During this video you just get to see a little of the trees down and snow falling. Also you are treated to me repeating myself because I was having a hard time driving safely and thinking about what I was saying at the same time. :) (Also, I think I may have a tendency to repeat myself anyhow. Might have something to do with having many young children with selective hearing....)

Wednesday, January 28, 2009

Iced In

We are in the midst of an ice storm here in central KY. Our power went out yesterday afternoon and my husband (who was at work) called to tell me to pack up and get to his parents house. Power wasn't expected back for more than a day, and we have no way to keep the house warm without electricity.

We only got as far as a 3-4 minute drive from our home before we realized that with tons of trees down in the road, power lines down, and more icy rain falling, the 40 minute drive to the in-laws might be too risky. Some friends happened along our path and invited us to stay with them. They still had power plus gas fire places if we needed to use 'em.

We've had a slumber party. I got to go home briefly earlier today to grab some more food out of the fridge and freezer (I hate to see so much stuff going to waste!!) and extra clothes. I found that our downstairs had flooded a little. grrrr.... Just a little extra excitement.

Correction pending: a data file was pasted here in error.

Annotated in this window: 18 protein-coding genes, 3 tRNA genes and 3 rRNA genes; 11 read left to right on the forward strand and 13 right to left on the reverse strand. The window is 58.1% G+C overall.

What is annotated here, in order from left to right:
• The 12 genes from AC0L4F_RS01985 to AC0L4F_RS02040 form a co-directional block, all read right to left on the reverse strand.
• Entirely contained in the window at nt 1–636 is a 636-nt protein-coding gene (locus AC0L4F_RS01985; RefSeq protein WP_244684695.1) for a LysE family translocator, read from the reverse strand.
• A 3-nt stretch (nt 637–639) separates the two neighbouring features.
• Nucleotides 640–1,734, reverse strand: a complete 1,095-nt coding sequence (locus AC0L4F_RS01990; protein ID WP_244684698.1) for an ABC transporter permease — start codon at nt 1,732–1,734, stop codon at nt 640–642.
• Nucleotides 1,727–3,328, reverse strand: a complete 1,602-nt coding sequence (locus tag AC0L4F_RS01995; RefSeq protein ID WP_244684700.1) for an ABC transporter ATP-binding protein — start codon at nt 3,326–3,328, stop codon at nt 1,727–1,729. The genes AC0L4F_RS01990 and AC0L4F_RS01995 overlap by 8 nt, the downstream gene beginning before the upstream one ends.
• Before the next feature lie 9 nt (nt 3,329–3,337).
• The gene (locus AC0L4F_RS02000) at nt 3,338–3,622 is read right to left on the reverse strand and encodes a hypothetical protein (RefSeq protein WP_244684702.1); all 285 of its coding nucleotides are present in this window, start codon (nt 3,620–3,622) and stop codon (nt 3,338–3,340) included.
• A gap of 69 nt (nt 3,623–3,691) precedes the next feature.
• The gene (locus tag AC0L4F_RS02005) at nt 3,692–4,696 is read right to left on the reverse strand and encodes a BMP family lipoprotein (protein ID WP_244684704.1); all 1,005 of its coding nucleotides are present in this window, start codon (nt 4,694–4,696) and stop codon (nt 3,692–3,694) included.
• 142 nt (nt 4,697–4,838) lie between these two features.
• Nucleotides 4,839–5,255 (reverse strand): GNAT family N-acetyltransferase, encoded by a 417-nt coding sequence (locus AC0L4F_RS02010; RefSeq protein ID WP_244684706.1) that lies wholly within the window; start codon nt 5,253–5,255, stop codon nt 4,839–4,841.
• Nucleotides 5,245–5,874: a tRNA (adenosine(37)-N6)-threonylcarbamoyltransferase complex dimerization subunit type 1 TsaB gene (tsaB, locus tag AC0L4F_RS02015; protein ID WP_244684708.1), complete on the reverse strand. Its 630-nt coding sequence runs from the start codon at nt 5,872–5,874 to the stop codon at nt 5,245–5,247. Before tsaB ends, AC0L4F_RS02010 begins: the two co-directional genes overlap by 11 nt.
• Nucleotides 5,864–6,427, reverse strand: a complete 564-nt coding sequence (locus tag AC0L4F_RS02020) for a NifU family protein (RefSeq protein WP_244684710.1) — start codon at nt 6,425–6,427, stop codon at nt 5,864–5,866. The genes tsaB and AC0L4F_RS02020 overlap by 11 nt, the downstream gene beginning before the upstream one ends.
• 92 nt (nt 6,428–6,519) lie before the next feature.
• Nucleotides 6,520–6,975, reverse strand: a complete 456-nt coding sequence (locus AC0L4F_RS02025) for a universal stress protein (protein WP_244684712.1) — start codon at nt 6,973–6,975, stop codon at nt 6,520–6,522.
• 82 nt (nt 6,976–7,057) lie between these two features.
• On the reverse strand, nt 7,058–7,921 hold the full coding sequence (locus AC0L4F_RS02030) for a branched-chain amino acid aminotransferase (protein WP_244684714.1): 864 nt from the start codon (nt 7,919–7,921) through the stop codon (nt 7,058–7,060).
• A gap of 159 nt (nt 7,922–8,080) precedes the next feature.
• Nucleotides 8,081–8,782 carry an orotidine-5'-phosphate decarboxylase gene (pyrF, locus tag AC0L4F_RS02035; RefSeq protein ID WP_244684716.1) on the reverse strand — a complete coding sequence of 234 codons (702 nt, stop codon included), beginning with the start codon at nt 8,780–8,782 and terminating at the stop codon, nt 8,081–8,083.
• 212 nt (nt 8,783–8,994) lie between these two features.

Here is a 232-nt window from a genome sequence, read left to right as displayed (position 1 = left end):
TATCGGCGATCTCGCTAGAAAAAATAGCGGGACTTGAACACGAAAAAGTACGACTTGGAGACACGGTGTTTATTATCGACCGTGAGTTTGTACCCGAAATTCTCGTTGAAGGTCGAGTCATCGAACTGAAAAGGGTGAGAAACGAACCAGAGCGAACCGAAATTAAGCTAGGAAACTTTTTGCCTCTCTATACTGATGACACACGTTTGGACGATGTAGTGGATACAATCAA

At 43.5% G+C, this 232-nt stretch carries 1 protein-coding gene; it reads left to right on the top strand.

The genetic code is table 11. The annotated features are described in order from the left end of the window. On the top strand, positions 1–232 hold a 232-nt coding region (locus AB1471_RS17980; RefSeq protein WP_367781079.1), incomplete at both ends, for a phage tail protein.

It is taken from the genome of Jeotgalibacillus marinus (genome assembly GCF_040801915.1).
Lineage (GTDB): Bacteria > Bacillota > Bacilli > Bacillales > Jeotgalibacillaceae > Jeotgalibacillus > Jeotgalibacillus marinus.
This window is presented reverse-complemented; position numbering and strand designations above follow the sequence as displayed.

We expect to stay here for another day or 2. Hopefully my friend will still like me after this. :)

The local water is expected to be turned off, thanks to frozen pump stations. Power still isn't working on my side of the town, and it looks like it could be a few more days.

So...I hope you're staying warm wherever you are!

Friday, January 23, 2009

Popping in to say hello

To the dozen of you that actually read this blog, hello! I haven't disappeared, though it may seem like it judging from the very few posts so far this month.